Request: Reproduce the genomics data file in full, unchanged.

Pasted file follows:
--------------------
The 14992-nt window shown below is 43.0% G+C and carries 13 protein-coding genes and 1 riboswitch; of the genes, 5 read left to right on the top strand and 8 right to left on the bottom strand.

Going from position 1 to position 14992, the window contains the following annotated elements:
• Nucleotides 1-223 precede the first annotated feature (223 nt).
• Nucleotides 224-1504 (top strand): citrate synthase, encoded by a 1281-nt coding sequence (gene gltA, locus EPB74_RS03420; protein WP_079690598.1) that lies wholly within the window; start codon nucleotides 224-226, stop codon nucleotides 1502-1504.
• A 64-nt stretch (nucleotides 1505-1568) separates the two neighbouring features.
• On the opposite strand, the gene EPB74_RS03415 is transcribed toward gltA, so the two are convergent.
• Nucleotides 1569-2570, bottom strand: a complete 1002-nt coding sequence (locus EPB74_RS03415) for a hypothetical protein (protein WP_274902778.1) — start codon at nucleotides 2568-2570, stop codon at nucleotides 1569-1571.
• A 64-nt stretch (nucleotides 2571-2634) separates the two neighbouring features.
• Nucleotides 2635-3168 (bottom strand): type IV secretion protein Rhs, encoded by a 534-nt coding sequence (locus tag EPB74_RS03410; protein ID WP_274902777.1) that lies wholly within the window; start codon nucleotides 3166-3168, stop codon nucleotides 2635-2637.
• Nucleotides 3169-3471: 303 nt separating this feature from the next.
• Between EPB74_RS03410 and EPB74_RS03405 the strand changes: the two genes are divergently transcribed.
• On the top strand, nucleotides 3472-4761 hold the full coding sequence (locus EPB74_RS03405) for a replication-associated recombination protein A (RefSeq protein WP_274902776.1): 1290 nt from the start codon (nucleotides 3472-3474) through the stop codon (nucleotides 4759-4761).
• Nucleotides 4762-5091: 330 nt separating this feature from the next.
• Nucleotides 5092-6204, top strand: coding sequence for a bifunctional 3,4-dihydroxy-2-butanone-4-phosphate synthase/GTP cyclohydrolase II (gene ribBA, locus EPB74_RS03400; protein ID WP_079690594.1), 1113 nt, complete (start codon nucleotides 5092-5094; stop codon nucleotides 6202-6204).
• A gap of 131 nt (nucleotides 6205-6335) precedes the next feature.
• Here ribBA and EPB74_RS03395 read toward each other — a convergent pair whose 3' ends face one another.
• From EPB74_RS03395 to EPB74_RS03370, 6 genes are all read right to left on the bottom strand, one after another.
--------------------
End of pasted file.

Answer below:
The 14992-nt window shown below is 43.0% G+C and carries 13 protein-coding genes and 1 riboswitch; of the genes, 5 read left to right on the top strand and 8 right to left on the bottom strand.

Going from position 1 to position 14992, the window contains the following annotated elements:
• Nucleotides 1-223 precede the first annotated feature (223 nt).
• Nucleotides 224-1504 (top strand): citrate synthase, encoded by a 1281-nt coding sequence (gene gltA, locus EPB74_RS03420; protein WP_079690598.1) that lies wholly within the window; start codon nucleotides 224-226, stop codon nucleotides 1502-1504.
• A 64-nt stretch (nucleotides 1505-1568) separates the two neighbouring features.
• On the opposite strand, the gene EPB74_RS03415 is transcribed toward gltA, so the two are convergent.
• Nucleotides 1569-2570, bottom strand: a complete 1002-nt coding sequence (locus EPB74_RS03415) for a hypothetical protein (protein WP_274902778.1) — start codon at nucleotides 2568-2570, stop codon at nucleotides 1569-1571.
• A 64-nt stretch (nucleotides 2571-2634) separates the two neighbouring features.
• Nucleotides 2635-3168 (bottom strand): type IV secretion protein Rhs, encoded by a 534-nt coding sequence (locus tag EPB74_RS03410; protein ID WP_274902777.1) that lies wholly within the window; start codon nucleotides 3166-3168, stop codon nucleotides 2635-2637.
• Nucleotides 3169-3471: 303 nt separating this feature from the next.
• Between EPB74_RS03410 and EPB74_RS03405 the strand changes: the two genes are divergently transcribed.
• On the top strand, nucleotides 3472-4761 hold the full coding sequence (locus EPB74_RS03405) for a replication-associated recombination protein A (RefSeq protein WP_274902776.1): 1290 nt from the start codon (nucleotides 3472-3474) through the stop codon (nucleotides 4759-4761).
• Nucleotides 4762-5091: 330 nt separating this feature from the next.
• Nucleotides 5092-6204, top strand: coding sequence for a bifunctional 3,4-dihydroxy-2-butanone-4-phosphate synthase/GTP cyclohydrolase II (gene ribBA, locus EPB74_RS03400; protein ID WP_079690594.1), 1113 nt, complete (start codon nucleotides 5092-5094; stop codon nucleotides 6202-6204).
• A gap of 131 nt (nucleotides 6205-6335) precedes the next feature.
• Here ribBA and EPB74_RS03395 read toward each other — a convergent pair whose 3' ends face one another.
• From EPB74_RS03395 to EPB74_RS03370, 6 genes are all read right to left on the bottom strand, one after another.